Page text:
Penn Heart and Vascular

Electrophysiology Cardiac Procedures at the Cardiac Arrhythmia Program

What to Expect Electrophysiology Cardiac Procedures

This information is designed to provide you with an overview of what to expect before, during and after your electrophysiology procedure. It should serve only as a guide, as treatment will vary for each patient. A nurse will review specific instructions with you before your procedure.

Diagnostic and Therapeutic (Ablation) Studies: The Night Before Your Procedure

Do not eat or drink anything after midnight the night before your procedure, except sips of water with medication

A member of our staff will contact you at home the day before your appointment to discuss preparation for your procedure. It is important that you follow all instructions.

Our staff member will also ask the following questions, some of which may be repetitive, but help to ensure your safety.

  • Have you had a blood test? If so, when and where? You may be asked to bring a copy of your last blood medications are you taking? If not known, be sure to bring all of them with you to the hospital.
  • When and where was your most recent electrophysiology (EPS) study?
  • Are you diabetic? If so, are you on insulin?
  • Do you have any allergies, particularly to contrast media, latex or shellfish? This includes contrast dyes used in various X-rays.
  • Have your test with you.
Diagnostic Study: The Day of Your Procedure
Before the Procedure
  • Blood work may need to be checked the day of your procedure.
  • An intravenous (IV) line will be placed.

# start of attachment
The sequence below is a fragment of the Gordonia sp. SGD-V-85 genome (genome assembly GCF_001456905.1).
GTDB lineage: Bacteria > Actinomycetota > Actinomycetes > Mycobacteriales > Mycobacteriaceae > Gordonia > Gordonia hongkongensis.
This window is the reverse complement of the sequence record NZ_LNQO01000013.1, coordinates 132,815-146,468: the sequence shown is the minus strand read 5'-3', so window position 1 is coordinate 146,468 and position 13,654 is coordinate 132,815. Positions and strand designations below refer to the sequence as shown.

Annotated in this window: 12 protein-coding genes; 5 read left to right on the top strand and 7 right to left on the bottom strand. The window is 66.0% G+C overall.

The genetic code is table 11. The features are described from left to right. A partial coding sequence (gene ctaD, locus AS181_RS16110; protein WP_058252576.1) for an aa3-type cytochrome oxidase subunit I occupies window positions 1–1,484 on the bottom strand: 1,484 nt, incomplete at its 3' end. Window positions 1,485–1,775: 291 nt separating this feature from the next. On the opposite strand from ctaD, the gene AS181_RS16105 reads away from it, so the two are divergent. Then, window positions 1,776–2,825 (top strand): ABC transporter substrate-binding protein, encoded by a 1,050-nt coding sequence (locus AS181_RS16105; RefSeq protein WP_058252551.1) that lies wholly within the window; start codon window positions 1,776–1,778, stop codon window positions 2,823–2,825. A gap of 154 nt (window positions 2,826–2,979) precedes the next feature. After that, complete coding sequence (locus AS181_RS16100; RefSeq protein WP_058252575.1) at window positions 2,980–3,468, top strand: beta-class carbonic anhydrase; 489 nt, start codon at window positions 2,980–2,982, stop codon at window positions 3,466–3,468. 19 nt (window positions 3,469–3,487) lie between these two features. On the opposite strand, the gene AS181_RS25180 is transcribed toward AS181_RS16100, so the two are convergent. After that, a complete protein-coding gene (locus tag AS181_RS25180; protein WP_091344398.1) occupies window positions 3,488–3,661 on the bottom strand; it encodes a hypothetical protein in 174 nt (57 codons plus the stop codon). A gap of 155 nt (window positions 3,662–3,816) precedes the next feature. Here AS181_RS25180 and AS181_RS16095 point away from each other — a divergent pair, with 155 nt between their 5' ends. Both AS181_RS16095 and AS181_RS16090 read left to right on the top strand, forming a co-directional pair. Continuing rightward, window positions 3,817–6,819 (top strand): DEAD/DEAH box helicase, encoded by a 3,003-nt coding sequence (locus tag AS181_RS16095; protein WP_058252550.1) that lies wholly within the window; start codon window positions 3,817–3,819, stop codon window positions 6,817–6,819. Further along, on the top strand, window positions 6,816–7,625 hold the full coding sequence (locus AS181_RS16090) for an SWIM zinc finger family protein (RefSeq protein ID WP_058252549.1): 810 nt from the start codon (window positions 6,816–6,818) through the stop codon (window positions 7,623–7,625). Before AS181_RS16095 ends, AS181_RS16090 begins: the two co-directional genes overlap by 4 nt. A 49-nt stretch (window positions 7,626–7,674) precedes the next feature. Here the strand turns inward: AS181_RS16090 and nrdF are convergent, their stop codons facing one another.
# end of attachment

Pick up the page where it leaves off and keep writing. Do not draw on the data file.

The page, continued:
During the Procedure
  • Medication may be administered to relax you during the test. Other medications may be administered to assist with the diagnosis.
  • You may be asked to remove your dentures.
  • A blood pressure cuff will be placed on your arm and EKG patches on your skin to monitor your heartbeat.
  • Oxygen may be administered; an oxygen probe will be placed on your finger to monitor your breathing.
  • Your procedure sites will be prepped and cleansed with an antibacterial agent.
  • You will be covered from chin to toe with a sterile blanket.
  • Pacing catheters (thin tubes) will be used to pace your heart.
  • Be sure to report any pain or discomfort to your nurse. An anesthetist may also be present.
  • You will be required to lie still during the procedure.
After the Procedure
  • IV and heart monitor will be removed.
  • You will be required to rest in bed for four to six hours.
  • Be sure to report any bleeding, warmth, or wetness around catheter entry sites to your nurse, as well as any pain or discomfort.
Therapeutic (Ablation) Study: The Day of Your Procedure
Before the Procedure
  • Blood work may need to be checked the day of your procedure. Some patients may need a transesophageal echocardiogram (TEE).
  • An IV line will be placed.
During the Procedure
  • Medication may be administered to relax you during testing. Other medications may be administered to assist with the diagnosis.
  • You may be asked to remove your dentures.
  • A blood pressure cuff will be placed on your arm and EKG patches on your skin to monitor your heartbeat throughout the procedure.
  • Oxygen may be administered; an oxygen probe will be placed on your finger to monitor your breathing.
  • Your procedure sites will be prepped and cleansed with an antibacterial agent.
After the Procedure
  • IV and heart monitor will be removed.
  • You will be required to rest in bed for four to six hours.
  • Be sure to report any bleeding, warmth, or wetness around catheter entry sites to your nurse, as well as any pain or discomfort.

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